The flip side to this is that Hanson and his “Bones” team had to come up with what they felt were engaging murder mysteries every week. On the one hand, there was less pressure to land a home run; if one of them proved to be a dud, it could be brushed aside and forgotten by the next episode (again, like the medical cases on “House”). The problem is, that also means having to come up with as many as 20-plus interesting murder cases per season, which is no minor feat. As “Bones” writer-producer Stephen Nathan told TV Tango:

“It’s much easier on one hand to do a serialized show, because you’re just continuing with one story for the characters. To do a case that has to resolve every week is very labor intensive. Fortunately, we have a great writers’ room led by Jonathan Collier, and they come up with astounding stories. But after almost 200 episodes, it’s very difficult to continue to give the audience murders that are worth [their time].”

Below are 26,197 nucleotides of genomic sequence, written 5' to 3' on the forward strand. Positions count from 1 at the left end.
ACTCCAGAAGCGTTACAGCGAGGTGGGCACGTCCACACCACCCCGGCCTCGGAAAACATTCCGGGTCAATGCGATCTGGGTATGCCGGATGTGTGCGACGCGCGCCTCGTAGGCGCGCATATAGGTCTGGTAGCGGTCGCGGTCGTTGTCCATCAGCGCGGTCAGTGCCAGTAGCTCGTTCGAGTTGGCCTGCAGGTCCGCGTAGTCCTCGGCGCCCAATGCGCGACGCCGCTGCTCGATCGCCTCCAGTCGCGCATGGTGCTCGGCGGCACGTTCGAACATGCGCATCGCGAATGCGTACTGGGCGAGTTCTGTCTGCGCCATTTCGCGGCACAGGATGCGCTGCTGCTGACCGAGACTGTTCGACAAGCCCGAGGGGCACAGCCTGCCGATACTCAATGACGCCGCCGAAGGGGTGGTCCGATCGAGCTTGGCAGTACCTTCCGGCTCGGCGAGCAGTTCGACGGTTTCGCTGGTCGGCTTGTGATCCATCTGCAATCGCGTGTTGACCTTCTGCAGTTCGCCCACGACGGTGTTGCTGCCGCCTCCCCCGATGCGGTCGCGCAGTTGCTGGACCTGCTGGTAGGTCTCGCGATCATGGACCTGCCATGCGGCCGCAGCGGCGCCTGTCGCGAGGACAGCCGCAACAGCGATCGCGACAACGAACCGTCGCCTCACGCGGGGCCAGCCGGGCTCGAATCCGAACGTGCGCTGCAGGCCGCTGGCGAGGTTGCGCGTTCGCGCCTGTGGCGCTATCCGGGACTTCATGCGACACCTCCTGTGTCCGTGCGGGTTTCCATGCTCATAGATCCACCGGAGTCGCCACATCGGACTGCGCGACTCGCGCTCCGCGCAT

The other advantage to episodic arcs is that they can oscillate wildly in tone, swinging from the comedic highs of Bones embarrassing herself on the dance floor or Booth donning a fake mullet to blend in with the crowd at a demolition derby to the somber lows of the show’s crime-solvers uncovering a dog-fighting ring or domestic abusers. This, in turn, allows for bigger and bolder swings than you can take with any singular storyline, which generally shouldn’t veer too far away from whatever tone is established at the outset. 

In the end, that’s the thing about serialized plotlines: You better damn well know what you’re doing with them on a show like “Bones,” lest your audience mutinies against you.



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